Fourth Generation Inclusive

Historical Documents of Genealogical Interest to Researchers of North Carolina's Free People of Color

Tag: manumission

An Act to Invest a Right of Inheritance.

At a General Assembly, begun and held at Fayetteville, on the second Day of November, in the Year of our Lord One Thousand Seven Hundred and Eighty-Nine, and in the Fourteenth Year of Independence of the said State; being the first session of the said Assembly.  Samuel Johnston, Esq., Governor.


An Act to Invest an Indefeasible Right of Inheritance in Charles, Alley and Prudence Oggs, the Surviving Natural Children of John Oggs, of the County of Pasquotank, of such Property as was Bequeathed to them and their Deceased Brother Jesse Oggs.

Whereas, it hath been made appear to this General Assembly, that John Oggs late of the county of Pasquotank, hath departed this life, leaving behind him four natural children, Charles, Alley, Prudence and Jesse, by his negro slave Hester, to whom he bequeathed all his real and personal estate by virtue of a certain last will and testament: And whereas, by the policy of the law the said children, being bastards, are debarred from the rights of inheritance, and being recommended to this General Assembly as persons of good fame: And whereas, Jesse, one of the children is dead:

I. Be it enacted by the General Assembly of the state of North Carolina, and it is hereby enacted by the authority of the same, That the above mentioned Charles, Alley and Prudence Oggs, are hereby invested in an indefeasible right of inheritance of all and singular the lands and tenements, goods and chattels which were bequeathed to them by their father John Oggs, in virtue of his last will and testament; and that they hold and take the said property to them and their heirs and assigns forever, agreeably to the directions of the said will, and the intentions of the said John Oggs therein expressed.

And whereas, the within mentioned Hester, and her children Charles, Alley and Prudence Oggs, are recommended to this General Assembly by several very respectable inhabitants of the counties of Camden and Pasquotank, as worthy of being manumitted and set free agreeable to the intention of their father John Oggs:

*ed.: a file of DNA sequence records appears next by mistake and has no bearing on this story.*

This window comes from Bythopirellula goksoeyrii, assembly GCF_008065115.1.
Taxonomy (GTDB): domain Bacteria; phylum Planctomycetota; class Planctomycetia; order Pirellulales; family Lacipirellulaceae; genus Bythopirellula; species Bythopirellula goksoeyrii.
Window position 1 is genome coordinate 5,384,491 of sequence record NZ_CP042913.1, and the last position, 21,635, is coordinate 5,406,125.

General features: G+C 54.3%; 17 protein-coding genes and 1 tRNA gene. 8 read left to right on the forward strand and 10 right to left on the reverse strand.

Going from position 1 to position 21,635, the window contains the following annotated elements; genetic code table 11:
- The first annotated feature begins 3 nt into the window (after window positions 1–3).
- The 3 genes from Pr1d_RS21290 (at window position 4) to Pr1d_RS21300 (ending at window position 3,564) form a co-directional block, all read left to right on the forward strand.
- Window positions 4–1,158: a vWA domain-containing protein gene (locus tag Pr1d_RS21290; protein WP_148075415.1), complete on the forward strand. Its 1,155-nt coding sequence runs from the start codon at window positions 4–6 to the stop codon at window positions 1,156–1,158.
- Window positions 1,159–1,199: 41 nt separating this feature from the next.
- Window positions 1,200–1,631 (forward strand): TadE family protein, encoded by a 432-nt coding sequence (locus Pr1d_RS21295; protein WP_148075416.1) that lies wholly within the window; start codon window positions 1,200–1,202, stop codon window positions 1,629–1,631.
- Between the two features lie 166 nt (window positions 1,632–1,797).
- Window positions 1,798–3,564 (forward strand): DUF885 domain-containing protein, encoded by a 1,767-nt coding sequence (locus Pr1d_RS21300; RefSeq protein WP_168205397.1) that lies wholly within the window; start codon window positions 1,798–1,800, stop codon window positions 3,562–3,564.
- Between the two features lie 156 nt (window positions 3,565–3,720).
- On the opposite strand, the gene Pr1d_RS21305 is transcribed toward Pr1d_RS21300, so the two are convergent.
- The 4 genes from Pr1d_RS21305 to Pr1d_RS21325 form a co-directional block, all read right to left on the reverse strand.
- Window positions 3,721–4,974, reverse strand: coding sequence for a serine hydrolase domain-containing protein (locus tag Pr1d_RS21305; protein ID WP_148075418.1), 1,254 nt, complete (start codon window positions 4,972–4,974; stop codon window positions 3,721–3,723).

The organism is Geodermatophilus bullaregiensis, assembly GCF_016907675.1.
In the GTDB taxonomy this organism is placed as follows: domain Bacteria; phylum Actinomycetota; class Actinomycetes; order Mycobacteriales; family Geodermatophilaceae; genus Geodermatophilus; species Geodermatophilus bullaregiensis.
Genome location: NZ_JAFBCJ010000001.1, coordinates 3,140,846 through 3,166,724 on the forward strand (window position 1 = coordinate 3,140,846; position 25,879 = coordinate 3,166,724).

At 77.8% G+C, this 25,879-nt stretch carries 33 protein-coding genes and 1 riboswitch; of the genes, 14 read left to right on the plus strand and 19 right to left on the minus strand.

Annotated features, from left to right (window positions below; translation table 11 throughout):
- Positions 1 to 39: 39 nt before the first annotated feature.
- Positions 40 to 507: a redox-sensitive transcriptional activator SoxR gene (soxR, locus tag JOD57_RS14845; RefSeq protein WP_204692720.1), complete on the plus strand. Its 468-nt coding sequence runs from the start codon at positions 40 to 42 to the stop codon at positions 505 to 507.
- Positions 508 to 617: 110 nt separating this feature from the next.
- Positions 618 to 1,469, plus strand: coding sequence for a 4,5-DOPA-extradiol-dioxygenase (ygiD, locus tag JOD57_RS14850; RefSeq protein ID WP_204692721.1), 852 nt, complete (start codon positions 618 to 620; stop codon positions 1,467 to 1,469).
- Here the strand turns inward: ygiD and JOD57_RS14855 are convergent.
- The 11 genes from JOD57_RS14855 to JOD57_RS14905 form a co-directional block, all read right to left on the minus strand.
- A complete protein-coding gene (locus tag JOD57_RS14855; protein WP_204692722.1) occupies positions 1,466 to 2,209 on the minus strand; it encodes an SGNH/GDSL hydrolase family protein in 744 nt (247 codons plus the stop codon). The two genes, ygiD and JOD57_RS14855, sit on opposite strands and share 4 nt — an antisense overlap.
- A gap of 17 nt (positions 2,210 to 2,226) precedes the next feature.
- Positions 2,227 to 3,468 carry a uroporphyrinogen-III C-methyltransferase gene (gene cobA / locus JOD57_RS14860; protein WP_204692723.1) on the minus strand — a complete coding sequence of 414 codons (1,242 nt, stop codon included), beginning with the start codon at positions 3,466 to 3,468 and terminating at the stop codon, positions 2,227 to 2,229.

II. Be it therefore enacted, That the said negro woman Hester, and her children Charles, Alley and Prudence Oggs, are hereby manumitted and set free to all intents and purposes, and to possess all the rights and privileges as if they had been born free.

Acts of the North Carolina General Assembly, 1789. Colonial and State Records of North Carolina.

Petition to free a dutyful wife.

State of North Carolina, Northampton County court, June term 1801.

To the worshipful the Justices of said court, the humble petition Len Kenchen free Negroe humbly complaining Shewing that he the said Len, upwards to ten years ago, purchased of a Mr. Robert Armstead, of Scotland Neck, a negroe woman called Rebecca for the sum of £45 Virg Curcy, and which said negroe, your petr. Len, had as wife, upwards of 15 years previous to said purchase, and until the present day.  And your petr. further shews that he the said Len and the said Rebecca previous to said purchase and until this date has always behaved herself as a dutyful wife and as a faithful servant.  Your petitioner therefore prays your worships will agreeable to the spirit and meaning of the act of assembly in such case Made, liberate and set free the said Rebecca, and your petitioner as in duty bound will pray   /s/ J.H. Keys

Records of Slaves and Free Persons of Color, Northampton County Records, North Carolina State Archives.

Despite our natural inclinations….

William Mayho, by his next friend, v. Edward Sears, 25 NC 224 (1842).